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SSD Performance In The Office: Nine Applications Benchmarked

Dissecting Office Productivity

Twice now, we've examined the storage characteristics of games, bringing us up to a total of six different titles, often with very different results. In case you missed those stories, they're:

Exploring SSD Performance In Battlefield 3, F1 2011, And Rift
SSD Performance In Crysis 2, World Of Warcraft, And Civilization V

Of course, gamers use their computers for other tasks, too. We've seen a number of requests asking that we apply the same type of storage analysis to more common productivity-oriented tasks, and we're here to help try to quantify the impact of an SSD in those applications as well.

If you're still on the fence about even considering an SSD in your next build, check out Should You Upgrade? From A Hard Drive To An SSD. The benchmarks in that piece give you some raw performance data. However, they don't explain why the SSD outperforms the hard drive in one scenario, and then not in the next.

For that, we need to dig deeper under the hood and analyze I/O. SSD reviews typically offer a handful of measurements that try to quantify performance. Those familiar metrics include: sequential writes, sequential reads, random reads, and random writes. If those terms are foreign to you, take a quick minute to check out our break-down in Understanding Storage Performance. Addressing application behavior using those four pillars lets us more accurately identify the storage solution that'll address your needs.

As a continuation of our previous two pieces, today we're examining more pedestrian computing tasks, such as file copying, antivirus scanning, transcoding, compression, and more. The goal, of course, is to give you a better understanding of how these tasks tax your storage subsystem.

  • amk-aka-Phantom
    Nice escape, Tom's... I was wondering "hmm, what kind of torrent will they download, 95% of them are copyright infringement"... nice :D And a good article, too - maybe now I can convince some of our "office-only-don't-need-fancy-hardware" clients to switch to SSDs, esp. considering the HDD price increases.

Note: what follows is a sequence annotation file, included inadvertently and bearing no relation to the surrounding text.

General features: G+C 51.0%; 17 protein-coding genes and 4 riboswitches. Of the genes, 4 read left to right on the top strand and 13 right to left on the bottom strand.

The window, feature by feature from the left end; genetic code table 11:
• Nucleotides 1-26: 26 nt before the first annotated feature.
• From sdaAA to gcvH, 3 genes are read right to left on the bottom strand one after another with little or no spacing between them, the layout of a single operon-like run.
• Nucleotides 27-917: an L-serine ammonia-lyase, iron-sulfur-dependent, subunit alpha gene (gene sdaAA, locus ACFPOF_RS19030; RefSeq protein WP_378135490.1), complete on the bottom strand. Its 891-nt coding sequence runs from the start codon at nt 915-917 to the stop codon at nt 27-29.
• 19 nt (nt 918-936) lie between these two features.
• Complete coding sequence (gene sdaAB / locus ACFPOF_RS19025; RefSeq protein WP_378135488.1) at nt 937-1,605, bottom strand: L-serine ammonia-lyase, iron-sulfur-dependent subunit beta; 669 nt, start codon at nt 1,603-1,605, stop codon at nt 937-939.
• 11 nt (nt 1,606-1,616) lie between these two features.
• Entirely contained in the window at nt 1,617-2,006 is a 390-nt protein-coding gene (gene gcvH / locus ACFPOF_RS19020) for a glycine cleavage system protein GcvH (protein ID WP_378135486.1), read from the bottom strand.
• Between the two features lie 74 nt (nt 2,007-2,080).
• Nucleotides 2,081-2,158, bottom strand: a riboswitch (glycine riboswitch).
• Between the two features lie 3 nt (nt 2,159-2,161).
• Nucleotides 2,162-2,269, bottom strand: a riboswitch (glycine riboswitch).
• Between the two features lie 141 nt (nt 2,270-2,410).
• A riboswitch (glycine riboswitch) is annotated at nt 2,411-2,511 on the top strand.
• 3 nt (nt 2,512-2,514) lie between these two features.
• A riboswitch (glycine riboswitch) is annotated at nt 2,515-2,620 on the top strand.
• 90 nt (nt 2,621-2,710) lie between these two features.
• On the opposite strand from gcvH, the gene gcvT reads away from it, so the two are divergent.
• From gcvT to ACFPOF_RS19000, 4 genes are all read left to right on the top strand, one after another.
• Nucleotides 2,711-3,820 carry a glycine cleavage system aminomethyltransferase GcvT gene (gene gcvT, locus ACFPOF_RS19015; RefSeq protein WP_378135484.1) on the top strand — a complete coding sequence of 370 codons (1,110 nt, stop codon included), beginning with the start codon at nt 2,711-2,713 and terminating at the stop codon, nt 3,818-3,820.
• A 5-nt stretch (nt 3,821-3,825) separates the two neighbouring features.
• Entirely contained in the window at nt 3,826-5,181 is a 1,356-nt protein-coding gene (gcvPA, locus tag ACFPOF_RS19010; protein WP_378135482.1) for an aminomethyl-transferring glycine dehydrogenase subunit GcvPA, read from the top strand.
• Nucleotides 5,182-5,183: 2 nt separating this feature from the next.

Reply
  • iLLz
    I want an SSD so bad I can taste it. The biggest problem for me is Price and Size. For my system drive I would need at least 500-600 GB and these sized SSDs are way to much money. My Steam folder is like 280 GBs alone. I know alot of you are going to say just put Windows and the most critical apps on the SSD and the rest on my 1TB drive but that defeats the purpose in my book. I want all my apps to benefit from the SSD especially if I am going to invest so much money into it. Here's to hoping the prices come down and fast!
    Reply
  • mikewong
    Better question: which SSD is more affordable, and which is more... reliable?
    Reply
  • richboyliang
    SSD's are meant for holding only your operating system and a few key applications you can't live without. All your data/media should be stored on a regular, large hard disk.
    Reply
  • phamhlam
    Unless you are working with huge files like pictures and videos, there isn't much a need for a huge SSD. A pair or HDD in RAID combine with a SSD can give you even better capacity and speed. I think most consumers are better with a 90-120GB SSD and a nice large HDD. I got an alright 120GB SSD for $120 w/ rebate. A good 120GB SSD cost about $180-$220. Laptops can hold two drive if your replace your dvd drive which most people rarely use. Once you get a SSD, it is hard to go back.
    Reply
  • Proximon
    Your office is apparently far different that the ones I service :p At least you got a virus scan and MS Word typing in there.

    I suppose I can see some inexpensive reliable SSDs in office machines in the near future, mostly to reduce the failures connected with mechanical drives and speed up boot times and installation times.
    Reply
  • Zero_
    I dont get it :??:
    Reply
  • billybobser
    Office computer, files on server.

    SSD not really appropriate.

    Unless by office computer you mean where you have the only computer in the office, or files do not need to be shared around the office.

    Given the amount of work people do who open large files (where an ssd may be appropriate), they are too small/too expensive to be justified.

    Example, large 3d CaD drawings, spend extra money on them loading faster, lose funds for better overall computer (graphics especially).
    Reply
  • xtreme5
    still love ocz vertex3
    Reply
  • neiroatopelcc
    I've got a C300 in my work pc, and I have to say I'm disappointed. Not by the performance itself, but the overall result. Productivity went DOWN after the upgrade, as the size of the thing simply isn't adequate. You spend more time cleaning up and moving data than you do actually working. And I even had to move all my virtual machines to usb. That didn't exactly speed up anything either. Replacing a 750gb drive with a 120gb ssd simply isn't viable.

    I find it ironic that the only place your tiny ssd drives are good enough are in computers where speed isn't important in the first place. Until 320GB ssd's can compete with regular magnetic drives, it isn't an option to upgrade.

    Imagine the added cost of upgrading the 2442 registered clients to ssd drives! About half could make do with a 120GB drive, and the rest would need at least 160GB and possibly bigger.

    That's an expense you can't possibly gain in productivity.

    Replacing sas drives with ssd's might make sense for your database or vmware/hyper-v systems, but it isn't going to make much sense on the majority of workstations.
    Reply